This Week on One Detroit:

Detroit’s home repair crisis: Homeowners face high costs, eligibility barriers to fix homes

Detroit residents have spoken. After City officials and community groups held 65 public meetings and posted an online survey seeking residents’ input about how the City should use its American Rescue Plan Act (ARPA) funds, Detroiters say their top priority is home repairs. According to the University of Michigan’s Detroit Metro Area Community Study (DMACS), an estimated 37,630 Detroit homes need major repairs. For 13% of those households, the level of repair has reached hazardous conditions. 

In partnership with Detroit Public Television, BridgeDetroit reporter Malachi Barrett went around the community to talk with Detroit residents about the difficulty of getting major problems fixed at their homes. They talk about the cost-prohibitive barriers they face, like banks turning residents down for loans, and the eligibility requirements for Detroit’s home repair program, Renew Detroit. Plus, Barrett learns more about the impact that unmet home repairs have on the city’s neighborhoods.

‘Bad Axe’ film hits the big screen to tell an Asian-Mexican American family’s story in rural Michigan

Bad Axe, a small town of about 3,000 people, two hours north of Detroit in Michigan’s thumb, mirrors many other rural, conservative-leaning towns across the Midwest. When COVID hit Michigan, and businesses shut down, Bad Axe was no different. The difference, however, was Asian-Mexican American filmmaker David Siev who returned to his family’s restaurant, Rachel’s Food and Spirits, and began documenting their struggles of keeping the business afloat while combatting racial tensions and a new wave of Asian-American hate. The result was “Bad Axe,” the documentary.

After its premiere at the 2022 SXSW film festival and winning a Critics Choice award, “Bad Axe” is now set to hit the big box theaters across America on November 18, 2022. The film is in talks for an Academy Award nomination this year too.

Following the film’s breakout success, One Detroit Senior Producer Bill Kubota visited Bad Axe to sit down with Siev and his family for a look back at the creation of the documentary and how far it’s come. Plus, they discuss the message they hope viewers take away from the film, why Siev wanted to tell his family’s story and the importance of diverse representation in stories of rural America.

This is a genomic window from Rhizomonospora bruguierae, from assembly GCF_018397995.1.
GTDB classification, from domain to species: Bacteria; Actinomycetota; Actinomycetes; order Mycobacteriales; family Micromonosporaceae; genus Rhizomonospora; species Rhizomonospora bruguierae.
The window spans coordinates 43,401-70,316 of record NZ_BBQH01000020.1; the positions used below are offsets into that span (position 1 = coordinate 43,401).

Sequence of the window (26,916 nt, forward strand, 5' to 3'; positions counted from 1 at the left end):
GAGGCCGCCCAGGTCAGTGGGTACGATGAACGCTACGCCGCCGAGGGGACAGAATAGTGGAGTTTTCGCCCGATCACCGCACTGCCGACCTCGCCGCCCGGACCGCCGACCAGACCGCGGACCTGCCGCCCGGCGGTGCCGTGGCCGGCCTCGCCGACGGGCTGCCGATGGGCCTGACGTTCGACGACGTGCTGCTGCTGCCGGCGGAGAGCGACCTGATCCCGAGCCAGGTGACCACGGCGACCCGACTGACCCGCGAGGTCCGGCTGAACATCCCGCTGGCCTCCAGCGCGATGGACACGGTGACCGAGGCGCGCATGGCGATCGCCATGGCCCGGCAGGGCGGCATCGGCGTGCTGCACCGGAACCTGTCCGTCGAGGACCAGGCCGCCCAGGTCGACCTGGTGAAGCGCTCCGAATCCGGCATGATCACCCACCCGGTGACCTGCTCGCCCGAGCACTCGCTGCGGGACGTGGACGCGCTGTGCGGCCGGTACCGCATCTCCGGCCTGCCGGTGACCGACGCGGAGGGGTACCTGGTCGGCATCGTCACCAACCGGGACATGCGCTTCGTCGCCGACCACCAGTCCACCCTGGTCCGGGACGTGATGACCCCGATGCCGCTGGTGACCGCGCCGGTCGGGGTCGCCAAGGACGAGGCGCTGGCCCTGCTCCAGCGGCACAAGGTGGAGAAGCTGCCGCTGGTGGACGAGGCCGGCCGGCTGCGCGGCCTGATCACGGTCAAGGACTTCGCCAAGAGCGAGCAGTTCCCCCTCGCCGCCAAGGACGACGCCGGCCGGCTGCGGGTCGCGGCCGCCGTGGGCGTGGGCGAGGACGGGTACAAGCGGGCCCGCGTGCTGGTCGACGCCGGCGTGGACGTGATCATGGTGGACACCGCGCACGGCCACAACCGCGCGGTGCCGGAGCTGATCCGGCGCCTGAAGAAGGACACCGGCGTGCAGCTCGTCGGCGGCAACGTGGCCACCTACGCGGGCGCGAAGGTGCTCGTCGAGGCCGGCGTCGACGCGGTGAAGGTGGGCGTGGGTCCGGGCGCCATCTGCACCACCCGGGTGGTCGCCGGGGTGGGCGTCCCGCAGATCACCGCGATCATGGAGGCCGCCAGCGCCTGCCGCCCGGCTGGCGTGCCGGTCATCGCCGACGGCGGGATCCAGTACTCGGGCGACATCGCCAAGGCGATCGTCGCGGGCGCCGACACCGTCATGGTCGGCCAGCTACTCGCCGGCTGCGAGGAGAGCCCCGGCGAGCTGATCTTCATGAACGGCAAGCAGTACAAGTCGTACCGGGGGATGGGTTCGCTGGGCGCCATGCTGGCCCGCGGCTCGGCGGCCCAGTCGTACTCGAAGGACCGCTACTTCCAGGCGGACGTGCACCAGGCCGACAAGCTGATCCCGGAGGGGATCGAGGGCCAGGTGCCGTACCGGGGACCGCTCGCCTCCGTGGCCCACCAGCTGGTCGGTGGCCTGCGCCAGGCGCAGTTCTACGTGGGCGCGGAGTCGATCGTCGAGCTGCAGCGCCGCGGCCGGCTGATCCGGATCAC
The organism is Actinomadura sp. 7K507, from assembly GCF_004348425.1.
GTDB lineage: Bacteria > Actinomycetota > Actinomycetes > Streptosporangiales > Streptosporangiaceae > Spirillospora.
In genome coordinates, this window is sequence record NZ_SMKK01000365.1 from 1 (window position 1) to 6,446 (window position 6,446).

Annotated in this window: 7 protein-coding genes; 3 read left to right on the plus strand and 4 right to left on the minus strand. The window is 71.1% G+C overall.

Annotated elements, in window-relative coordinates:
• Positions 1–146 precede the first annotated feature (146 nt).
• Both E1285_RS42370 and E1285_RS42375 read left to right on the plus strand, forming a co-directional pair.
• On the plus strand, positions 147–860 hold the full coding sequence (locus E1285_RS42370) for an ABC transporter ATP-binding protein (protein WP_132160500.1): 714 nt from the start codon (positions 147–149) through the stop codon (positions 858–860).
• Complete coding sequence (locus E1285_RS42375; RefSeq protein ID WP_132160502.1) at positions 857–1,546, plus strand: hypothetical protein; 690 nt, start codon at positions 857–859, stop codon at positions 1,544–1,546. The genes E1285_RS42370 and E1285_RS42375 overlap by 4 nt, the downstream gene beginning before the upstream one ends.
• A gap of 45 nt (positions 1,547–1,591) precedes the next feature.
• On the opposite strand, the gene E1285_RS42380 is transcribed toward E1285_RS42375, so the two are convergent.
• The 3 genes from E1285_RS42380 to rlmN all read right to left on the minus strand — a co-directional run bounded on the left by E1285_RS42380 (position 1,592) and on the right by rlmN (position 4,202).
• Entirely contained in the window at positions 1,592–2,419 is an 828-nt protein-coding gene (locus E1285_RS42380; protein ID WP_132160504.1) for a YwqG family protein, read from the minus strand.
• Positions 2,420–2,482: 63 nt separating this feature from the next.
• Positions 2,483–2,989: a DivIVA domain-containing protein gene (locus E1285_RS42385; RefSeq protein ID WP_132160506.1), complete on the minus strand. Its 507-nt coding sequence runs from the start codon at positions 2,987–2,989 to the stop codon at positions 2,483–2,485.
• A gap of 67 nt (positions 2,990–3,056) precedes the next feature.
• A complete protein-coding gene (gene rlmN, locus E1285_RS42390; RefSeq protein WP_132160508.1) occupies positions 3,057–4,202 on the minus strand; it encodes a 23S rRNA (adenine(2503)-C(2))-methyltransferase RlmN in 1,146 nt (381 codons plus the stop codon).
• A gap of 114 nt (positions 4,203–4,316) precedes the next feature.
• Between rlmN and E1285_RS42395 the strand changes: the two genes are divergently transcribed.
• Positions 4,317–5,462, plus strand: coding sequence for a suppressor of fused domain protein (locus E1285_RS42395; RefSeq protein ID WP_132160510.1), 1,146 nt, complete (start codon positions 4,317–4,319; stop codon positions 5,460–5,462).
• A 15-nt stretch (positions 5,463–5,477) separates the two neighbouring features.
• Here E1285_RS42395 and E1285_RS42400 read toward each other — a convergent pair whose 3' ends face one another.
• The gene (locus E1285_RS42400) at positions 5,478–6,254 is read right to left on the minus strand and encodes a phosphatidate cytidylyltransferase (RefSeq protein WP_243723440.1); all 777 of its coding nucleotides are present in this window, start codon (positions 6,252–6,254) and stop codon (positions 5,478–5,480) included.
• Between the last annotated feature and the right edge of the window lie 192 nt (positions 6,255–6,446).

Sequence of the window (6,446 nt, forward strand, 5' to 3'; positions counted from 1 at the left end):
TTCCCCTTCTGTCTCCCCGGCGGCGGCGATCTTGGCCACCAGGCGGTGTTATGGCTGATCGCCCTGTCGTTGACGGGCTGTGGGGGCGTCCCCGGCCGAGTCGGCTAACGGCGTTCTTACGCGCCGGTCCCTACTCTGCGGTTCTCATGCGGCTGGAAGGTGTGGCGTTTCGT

Tapping into their roots: Detroit Sugarbush Project collects sap from Rouge Park

Late February and early March are known as sugarbush season, a time when the sap begins to run through maple trees, and for members of the Detroit Sugarbush Project, it’s the time they head out to Detroit’s Rouge Park to tap into the park’s maple trees and start collecting sap. The practice is a cultural tradition meant to connect Indigenous people to their heritage and ancestors as much as it is a spiritual process that reminds them of their connection to the Earth.

For National Native American Heritage Month, revisit One Detroit contributor AJ Walker’s story as she joins the Detroit Sugarbush Project members — David Pitawanakwat, Dr. Shakara Tyler and Alexis Chingman-Tijerina — for a day in Rouge Park collecting sap to learn more about the process of making maple syrup and how the group has been trying to revive the cultural tradition. Plus, Antonio Cosme, of the National Wildlife Federation, explains how projects like this are helping to provide a sense of healing for communities of color.

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